International, 2011), available at:
http://www.amnestyusa.org/sites/default/files/eur700012011en_1
2.pdf; and Amnesty International, After Belvil Serbia needs new
laws against forced eviction, (London: Amnesty International,
2012), available at:
http://www.amnesty.org/en/library/asset/EUR70/015/2012/en/d9
7ae40c-0701-452a-b9b8-d2491a7322e1/eur700152012en.pdf

27 | D u v l j a r k e

Attempts to resettle Roma often cause resistance
among the local majority populations.
23
In 2012 there
were riots in the Belgrade suburb of Resnik after city
officials decided to relocate Roma from the Belvil
settlement. Ironically, these anti-Roma riots happened
on April 8th, the International Day of Roma. One report
recounts that 13 policemen were injured along with two
other men, and 20 individuals were charged with
rioting.
Over the last four years, the European Roma Rights
Centre has been monitoring the increase in forced
evictions of Roma in Serbia. Since 2009, the ERRC and
several different local NGOs organizing around the
Platform for the Right to Adequate Housing have
registered 18 forced evictions in Belgrade alone,
affecting over 650 Romani families numbering more
than 2,700 individuals.
24
Almost all reported instances of
forced evictions have been marked by the same human
rights violations, notably the failure to provide evictees
with adequate (or indeed any) alternative housing or

23
EuActiv rs, Poloaj Roma i dalje teak u Srbiji (Position of Roma
population in Serbia is still difficult), (Serbia: 9 April 2012), available
at: http://www.euractiv.rs/srbija-i-eu/3871-poloaj-roma-i-dalje-
teak-u-srbiji
24
Praxis, et al., Platform for Realization of the Right to Adequate
Housing, press release, 26 December 2012, available at:
http://www.mc.rs/platforma-za-ostvarivanje-prava-na-adekvatno-
stanovanje.4.html?eventId=8820


28 | D u v l j a r k e

accommodation, despite the fact that Serbia has
undertaken to do so under international law.
25

Moreover, authorities failed to consult with affected
communities at any stage, and failed to provide due
process or compensation.
26

Romani communities in Serbia do not suffer just from
discriminatory policies and actions on the part of state
and municipal authorities, but there is an upwards trend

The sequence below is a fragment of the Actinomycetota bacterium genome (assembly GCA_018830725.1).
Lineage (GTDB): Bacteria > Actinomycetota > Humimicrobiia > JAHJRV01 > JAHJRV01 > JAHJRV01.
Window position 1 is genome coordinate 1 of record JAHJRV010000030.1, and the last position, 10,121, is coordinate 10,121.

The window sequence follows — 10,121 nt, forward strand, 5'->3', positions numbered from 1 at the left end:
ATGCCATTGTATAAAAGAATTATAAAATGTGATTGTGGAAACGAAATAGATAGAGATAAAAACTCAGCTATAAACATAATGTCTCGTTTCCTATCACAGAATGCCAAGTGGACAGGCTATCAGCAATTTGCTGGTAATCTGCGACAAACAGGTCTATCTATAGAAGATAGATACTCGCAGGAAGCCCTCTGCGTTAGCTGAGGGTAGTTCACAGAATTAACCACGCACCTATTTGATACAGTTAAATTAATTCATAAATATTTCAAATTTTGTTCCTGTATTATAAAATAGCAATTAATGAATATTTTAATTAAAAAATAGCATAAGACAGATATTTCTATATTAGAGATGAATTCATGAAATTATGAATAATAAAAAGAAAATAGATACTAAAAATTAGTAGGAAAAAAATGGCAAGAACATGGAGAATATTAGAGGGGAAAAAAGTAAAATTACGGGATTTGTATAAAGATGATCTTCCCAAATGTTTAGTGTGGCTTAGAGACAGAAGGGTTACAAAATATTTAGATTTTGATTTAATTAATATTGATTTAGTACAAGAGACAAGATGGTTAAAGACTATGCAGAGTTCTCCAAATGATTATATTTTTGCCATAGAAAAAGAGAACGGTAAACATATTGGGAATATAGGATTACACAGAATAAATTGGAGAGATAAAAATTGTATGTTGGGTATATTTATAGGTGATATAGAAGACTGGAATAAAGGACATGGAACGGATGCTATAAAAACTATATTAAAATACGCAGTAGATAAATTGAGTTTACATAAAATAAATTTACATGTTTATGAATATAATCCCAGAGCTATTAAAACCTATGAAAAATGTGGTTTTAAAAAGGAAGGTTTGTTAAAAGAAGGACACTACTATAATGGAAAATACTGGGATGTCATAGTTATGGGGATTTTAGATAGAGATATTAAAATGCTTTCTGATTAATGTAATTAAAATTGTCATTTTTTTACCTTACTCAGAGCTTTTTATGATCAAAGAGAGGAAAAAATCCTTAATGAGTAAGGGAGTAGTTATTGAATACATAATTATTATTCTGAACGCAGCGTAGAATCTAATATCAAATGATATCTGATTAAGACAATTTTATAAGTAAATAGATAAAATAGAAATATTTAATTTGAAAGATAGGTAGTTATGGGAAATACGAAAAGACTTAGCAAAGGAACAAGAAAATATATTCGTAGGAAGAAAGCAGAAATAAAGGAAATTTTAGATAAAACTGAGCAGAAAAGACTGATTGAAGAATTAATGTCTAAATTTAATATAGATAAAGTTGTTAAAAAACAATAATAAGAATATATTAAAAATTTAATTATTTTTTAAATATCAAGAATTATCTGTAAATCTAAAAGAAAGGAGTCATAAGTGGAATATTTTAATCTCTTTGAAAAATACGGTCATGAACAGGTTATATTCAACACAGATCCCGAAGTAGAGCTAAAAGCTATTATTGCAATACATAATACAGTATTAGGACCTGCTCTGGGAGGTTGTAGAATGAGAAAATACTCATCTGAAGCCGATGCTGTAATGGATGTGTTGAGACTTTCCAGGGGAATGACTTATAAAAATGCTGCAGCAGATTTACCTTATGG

of anti-Roma sentiment growing throughout the
population, and individual Roma (including both settled
Roma and Roma IDPs) are subjects of attack. According
to an ERRC report: Hate speech and violence against
Roma are on-going problems in Serbia [...] Such violence
is not limited to any geographic area, but prevalent
throughout the country [...] Attacks have occurred in
both public and private settings, by individual
perpetrators and groups, by private entities and
policemen. Victims are also diverse in character,
including women, children, men, or entire communities,
targeted indiscriminately.
27

The gravity of the occurrence of hate crimes is often
diminished, and thereby aggravated, by a refusal on the
part of law enforcement and/or judicial bodies to

25
European Roma Rights Centre, Serbia: EU Enlargement
Programme, (Budapest: May 2012), 3-4, available at:
http://www.errc.org/cms/upload/file/ecprogress-serbia-2012.pdf
26
Ibid.
27
Ibid

29 | D u v l j a r k e

acknowledge and prosecute them as such. The situation
as it stands constitutes an environment of impunity for
anti-Roma hate crimes. The Commissioner for Equality
Protection has noted that very frequently Roma are
targeted in racially-motivated attacks which are often
neither investigated nor punished properly.
28
The ERRC
monitors Serbian media and NGO reports for instances
of violence against Roma in Serbia. Since 2008, the ERRC
has registered 24 reports of violence against Roma,
including one incident involving a Molotov cocktail.
Anti-Roma violence also takes place in the aftermath of
forced evictions. While this does not constitute a
comprehensive review of all attacks, it highlights some
of the key incidents involving Roma.
Roma access to education and employment
The educational situation of Romani children is
characterized by exclusion, low enrolment rates, high
dropout rates and the disproportionate placement of
Romani students into special schools and classes
offering substandard education.
29
Inclusive education is

28
Office of the Equality Commissioner, Regular Annual Report for
2011, March 2012,
http://www.ravnopravnost.gov.rs/jdownloads/files/2011%20Regul
ar%20Annual%20Report.pdf
29
ERRC and Minority Rights Centre, Parallel Report by the European
Roma Rights Centre and Minority Rights Centre Concerning Serbia,
(Budapest: ERRC and Minority Rights Centre, 16 July 2012,) 3,
available at:

30 | D u v l j a r k e

still not fully enforced, and too many Roma children are
still being enrolled in special schools.
30
However, the
number of Romani children enrolled into these special
schools has decreased from 8% to 6% in recent years.
31

Preliminary data on the educational attainment of
Roma from the 2011 population census indicates that
more than 15% of all Roma in Serbia above the age of
10 are illiterate
32
compared to the national average
which is below 2%.
33
69% of all illiterate Roma are
women and 34.2% of Roma have not completed primary
education, compared to 11% of the overall population.

http://www.errc.org/cms/upload/file/serbian-un-upr-submission-
16-july-2012.pdf;
30
European Commission, Serbia 2012 Progress Report, (Brussels:
European Commission, October 2012) available at:
http://ec.europa.eu/enlargement/pdf/key_documents/2012/packa
ge/sr_rapport_2012_en.pdf